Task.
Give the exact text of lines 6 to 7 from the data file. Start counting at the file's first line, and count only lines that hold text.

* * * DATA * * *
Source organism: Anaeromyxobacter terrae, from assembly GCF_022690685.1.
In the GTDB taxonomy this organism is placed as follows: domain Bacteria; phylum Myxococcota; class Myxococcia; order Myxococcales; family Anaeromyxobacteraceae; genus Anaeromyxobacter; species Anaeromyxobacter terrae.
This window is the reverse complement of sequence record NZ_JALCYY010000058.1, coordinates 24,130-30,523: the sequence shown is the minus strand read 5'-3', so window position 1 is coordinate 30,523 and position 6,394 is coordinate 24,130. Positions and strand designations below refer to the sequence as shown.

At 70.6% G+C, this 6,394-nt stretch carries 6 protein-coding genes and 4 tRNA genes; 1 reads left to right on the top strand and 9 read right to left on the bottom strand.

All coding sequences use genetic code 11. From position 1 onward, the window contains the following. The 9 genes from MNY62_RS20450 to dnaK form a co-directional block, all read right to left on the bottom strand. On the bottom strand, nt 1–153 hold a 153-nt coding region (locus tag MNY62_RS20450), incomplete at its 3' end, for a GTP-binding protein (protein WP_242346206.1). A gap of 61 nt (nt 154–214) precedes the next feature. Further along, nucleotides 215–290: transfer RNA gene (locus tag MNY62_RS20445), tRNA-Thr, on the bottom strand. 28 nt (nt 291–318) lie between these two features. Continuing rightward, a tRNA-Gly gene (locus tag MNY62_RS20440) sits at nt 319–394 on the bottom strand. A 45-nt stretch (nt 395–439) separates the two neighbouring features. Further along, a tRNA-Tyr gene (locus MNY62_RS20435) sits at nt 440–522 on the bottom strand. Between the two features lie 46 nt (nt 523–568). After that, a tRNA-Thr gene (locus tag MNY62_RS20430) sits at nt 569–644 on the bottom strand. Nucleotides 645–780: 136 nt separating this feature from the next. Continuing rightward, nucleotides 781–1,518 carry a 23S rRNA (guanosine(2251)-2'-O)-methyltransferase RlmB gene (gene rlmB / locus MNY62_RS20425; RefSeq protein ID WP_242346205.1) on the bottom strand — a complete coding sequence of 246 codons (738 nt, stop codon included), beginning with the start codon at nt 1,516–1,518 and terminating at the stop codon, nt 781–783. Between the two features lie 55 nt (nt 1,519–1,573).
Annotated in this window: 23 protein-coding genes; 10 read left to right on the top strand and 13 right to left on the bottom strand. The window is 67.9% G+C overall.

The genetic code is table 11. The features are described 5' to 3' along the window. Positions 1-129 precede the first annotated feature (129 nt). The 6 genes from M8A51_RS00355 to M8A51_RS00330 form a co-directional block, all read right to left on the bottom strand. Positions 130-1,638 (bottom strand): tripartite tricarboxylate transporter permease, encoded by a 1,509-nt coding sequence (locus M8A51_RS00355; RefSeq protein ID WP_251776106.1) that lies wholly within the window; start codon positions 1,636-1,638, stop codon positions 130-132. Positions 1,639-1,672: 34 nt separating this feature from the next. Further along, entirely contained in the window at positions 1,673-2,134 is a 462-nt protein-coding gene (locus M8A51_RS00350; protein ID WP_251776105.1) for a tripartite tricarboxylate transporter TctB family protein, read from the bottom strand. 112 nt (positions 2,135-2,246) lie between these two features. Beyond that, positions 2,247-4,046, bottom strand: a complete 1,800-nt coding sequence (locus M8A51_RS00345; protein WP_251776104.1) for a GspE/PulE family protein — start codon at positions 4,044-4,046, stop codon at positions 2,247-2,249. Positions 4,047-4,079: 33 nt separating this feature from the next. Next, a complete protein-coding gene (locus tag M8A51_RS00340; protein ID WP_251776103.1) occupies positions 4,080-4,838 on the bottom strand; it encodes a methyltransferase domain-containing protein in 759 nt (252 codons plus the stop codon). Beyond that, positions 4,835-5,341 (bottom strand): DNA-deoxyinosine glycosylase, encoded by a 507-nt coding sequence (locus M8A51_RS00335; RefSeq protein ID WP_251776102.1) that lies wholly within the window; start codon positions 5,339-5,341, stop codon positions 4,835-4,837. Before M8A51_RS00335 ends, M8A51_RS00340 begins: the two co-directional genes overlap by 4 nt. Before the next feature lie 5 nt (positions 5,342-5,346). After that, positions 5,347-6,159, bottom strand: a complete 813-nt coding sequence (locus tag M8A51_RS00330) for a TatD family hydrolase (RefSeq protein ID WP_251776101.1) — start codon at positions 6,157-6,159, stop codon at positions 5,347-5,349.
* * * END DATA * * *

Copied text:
Annotated in this window: 23 protein-coding genes; 10 read left to right on the top strand and 13 right to left on the bottom strand. The window is 67.9% G+C overall.

The genetic code is table 11. The features are described 5' to 3' along the window. Positions 1-129 precede the first annotated feature (129 nt). The 6 genes from M8A51_RS00355 to M8A51_RS00330 form a co-directional block, all read right to left on the bottom strand. Positions 130-1,638 (bottom strand): tripartite tricarboxylate transporter permease, encoded by a 1,509-nt coding sequence (locus M8A51_RS00355; RefSeq protein ID WP_251776106.1) that lies wholly within the window; start codon positions 1,636-1,638, stop codon positions 130-132. Positions 1,639-1,672: 34 nt separating this feature from the next. Further along, entirely contained in the window at positions 1,673-2,134 is a 462-nt protein-coding gene (locus M8A51_RS00350; protein ID WP_251776105.1) for a tripartite tricarboxylate transporter TctB family protein, read from the bottom strand. 112 nt (positions 2,135-2,246) lie between these two features. Beyond that, positions 2,247-4,046, bottom strand: a complete 1,800-nt coding sequence (locus M8A51_RS00345; protein WP_251776104.1) for a GspE/PulE family protein — start codon at positions 4,044-4,046, stop codon at positions 2,247-2,249. Positions 4,047-4,079: 33 nt separating this feature from the next. Next, a complete protein-coding gene (locus tag M8A51_RS00340; protein ID WP_251776103.1) occupies positions 4,080-4,838 on the bottom strand; it encodes a methyltransferase domain-containing protein in 759 nt (252 codons plus the stop codon). Beyond that, positions 4,835-5,341 (bottom strand): DNA-deoxyinosine glycosylase, encoded by a 507-nt coding sequence (locus M8A51_RS00335; RefSeq protein ID WP_251776102.1) that lies wholly within the window; start codon positions 5,339-5,341, stop codon positions 4,835-4,837. Before M8A51_RS00335 ends, M8A51_RS00340 begins: the two co-directional genes overlap by 4 nt. Before the next feature lie 5 nt (positions 5,342-5,346). After that, positions 5,347-6,159, bottom strand: a complete 813-nt coding sequence (locus tag M8A51_RS00330) for a TatD family hydrolase (RefSeq protein ID WP_251776101.1) — start codon at positions 6,157-6,159, stop codon at positions 5,347-5,349.